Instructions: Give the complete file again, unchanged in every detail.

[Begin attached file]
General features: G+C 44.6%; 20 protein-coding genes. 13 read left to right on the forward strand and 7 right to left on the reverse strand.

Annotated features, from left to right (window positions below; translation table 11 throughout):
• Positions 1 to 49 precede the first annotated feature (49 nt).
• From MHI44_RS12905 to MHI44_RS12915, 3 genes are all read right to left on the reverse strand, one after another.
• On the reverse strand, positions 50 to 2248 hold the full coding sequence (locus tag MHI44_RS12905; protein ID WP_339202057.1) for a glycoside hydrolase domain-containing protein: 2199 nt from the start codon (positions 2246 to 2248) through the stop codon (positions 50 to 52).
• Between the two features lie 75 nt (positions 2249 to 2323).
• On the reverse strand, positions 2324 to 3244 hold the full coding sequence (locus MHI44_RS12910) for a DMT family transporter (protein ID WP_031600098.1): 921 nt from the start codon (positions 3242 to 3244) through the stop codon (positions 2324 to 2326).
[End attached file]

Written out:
General features: G+C 44.6%; 20 protein-coding genes. 13 read left to right on the forward strand and 7 right to left on the reverse strand.

Annotated features, from left to right (window positions below; translation table 11 throughout):
• Positions 1 to 49 precede the first annotated feature (49 nt).
• From MHI44_RS12905 to MHI44_RS12915, 3 genes are all read right to left on the reverse strand, one after another.
• On the reverse strand, positions 50 to 2248 hold the full coding sequence (locus tag MHI44_RS12905; protein ID WP_339202057.1) for a glycoside hydrolase domain-containing protein: 2199 nt from the start codon (positions 2246 to 2248) through the stop codon (positions 50 to 52).
• Between the two features lie 75 nt (positions 2249 to 2323).
• On the reverse strand, positions 2324 to 3244 hold the full coding sequence (locus MHI44_RS12910) for a DMT family transporter (protein ID WP_031600098.1): 921 nt from the start codon (positions 3242 to 3244) through the stop codon (positions 2324 to 2326).